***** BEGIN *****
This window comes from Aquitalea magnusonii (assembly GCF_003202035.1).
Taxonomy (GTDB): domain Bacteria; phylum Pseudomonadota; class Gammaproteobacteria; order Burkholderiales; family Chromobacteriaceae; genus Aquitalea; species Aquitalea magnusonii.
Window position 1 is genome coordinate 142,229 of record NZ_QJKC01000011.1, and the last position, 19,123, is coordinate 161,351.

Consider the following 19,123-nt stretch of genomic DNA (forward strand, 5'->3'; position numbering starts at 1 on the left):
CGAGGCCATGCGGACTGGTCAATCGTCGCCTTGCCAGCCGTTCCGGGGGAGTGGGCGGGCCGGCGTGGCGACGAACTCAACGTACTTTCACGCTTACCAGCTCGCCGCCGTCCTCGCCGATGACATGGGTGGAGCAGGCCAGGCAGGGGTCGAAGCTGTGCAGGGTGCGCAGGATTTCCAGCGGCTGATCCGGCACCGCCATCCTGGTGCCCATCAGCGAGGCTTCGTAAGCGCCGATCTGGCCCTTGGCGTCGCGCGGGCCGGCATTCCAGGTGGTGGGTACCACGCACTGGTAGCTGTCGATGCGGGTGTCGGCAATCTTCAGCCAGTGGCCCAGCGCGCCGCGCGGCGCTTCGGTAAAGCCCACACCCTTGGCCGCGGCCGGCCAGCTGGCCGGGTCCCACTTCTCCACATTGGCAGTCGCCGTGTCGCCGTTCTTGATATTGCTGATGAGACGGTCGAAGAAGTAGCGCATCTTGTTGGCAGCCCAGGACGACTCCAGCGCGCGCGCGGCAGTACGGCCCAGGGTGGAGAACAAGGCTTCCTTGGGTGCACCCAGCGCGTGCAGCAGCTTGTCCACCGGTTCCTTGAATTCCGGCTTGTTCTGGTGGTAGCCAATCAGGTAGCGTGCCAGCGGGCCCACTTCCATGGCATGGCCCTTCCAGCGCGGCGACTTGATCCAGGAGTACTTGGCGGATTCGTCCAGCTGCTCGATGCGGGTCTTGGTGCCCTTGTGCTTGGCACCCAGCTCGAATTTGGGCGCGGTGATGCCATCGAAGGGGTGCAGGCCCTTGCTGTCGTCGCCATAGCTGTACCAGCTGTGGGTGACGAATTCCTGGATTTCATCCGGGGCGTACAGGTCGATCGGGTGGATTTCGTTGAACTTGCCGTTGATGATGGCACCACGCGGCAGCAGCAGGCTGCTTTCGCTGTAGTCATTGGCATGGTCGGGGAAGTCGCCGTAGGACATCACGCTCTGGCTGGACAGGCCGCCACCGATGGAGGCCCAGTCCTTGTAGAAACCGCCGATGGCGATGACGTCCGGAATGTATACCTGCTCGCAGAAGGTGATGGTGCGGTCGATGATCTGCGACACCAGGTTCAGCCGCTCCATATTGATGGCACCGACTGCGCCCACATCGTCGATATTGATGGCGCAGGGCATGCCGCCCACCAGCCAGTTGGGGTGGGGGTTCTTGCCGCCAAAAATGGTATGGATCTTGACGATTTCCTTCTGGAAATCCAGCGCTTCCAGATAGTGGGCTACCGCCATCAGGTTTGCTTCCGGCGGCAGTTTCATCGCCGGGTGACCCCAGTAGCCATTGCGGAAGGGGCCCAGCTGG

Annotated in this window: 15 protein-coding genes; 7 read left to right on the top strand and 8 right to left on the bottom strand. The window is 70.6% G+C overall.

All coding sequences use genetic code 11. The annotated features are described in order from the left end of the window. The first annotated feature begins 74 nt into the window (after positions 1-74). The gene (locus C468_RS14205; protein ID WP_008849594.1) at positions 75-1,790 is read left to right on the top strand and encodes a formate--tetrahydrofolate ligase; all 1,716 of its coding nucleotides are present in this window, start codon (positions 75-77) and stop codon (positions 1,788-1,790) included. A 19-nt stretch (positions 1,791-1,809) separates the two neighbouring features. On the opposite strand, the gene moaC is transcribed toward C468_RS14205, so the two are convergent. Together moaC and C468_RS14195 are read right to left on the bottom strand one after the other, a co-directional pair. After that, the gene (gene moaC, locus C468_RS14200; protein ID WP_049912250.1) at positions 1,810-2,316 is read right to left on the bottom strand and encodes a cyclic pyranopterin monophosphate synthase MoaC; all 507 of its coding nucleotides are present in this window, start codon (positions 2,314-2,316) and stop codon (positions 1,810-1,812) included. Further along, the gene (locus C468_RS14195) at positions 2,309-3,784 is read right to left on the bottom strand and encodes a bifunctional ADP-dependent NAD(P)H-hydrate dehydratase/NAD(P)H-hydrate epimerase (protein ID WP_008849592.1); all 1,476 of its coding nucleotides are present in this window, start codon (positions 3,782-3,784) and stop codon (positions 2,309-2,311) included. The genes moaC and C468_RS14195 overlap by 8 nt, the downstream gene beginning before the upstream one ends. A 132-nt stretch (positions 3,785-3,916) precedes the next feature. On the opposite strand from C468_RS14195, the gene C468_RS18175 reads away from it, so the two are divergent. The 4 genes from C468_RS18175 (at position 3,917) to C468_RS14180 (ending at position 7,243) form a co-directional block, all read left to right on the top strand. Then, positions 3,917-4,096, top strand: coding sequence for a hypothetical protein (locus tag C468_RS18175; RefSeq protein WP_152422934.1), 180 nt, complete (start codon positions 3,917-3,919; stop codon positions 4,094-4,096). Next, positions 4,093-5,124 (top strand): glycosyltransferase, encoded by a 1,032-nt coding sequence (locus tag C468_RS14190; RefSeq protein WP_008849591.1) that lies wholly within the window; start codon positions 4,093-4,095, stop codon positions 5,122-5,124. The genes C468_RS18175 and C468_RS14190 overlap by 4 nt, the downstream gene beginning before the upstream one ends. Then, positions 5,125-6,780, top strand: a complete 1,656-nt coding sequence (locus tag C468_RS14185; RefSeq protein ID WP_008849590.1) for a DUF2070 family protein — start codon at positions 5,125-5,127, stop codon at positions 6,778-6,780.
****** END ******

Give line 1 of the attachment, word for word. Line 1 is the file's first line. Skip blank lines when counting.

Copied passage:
This window comes from Aquitalea magnusonii (assembly GCF_003202035.1).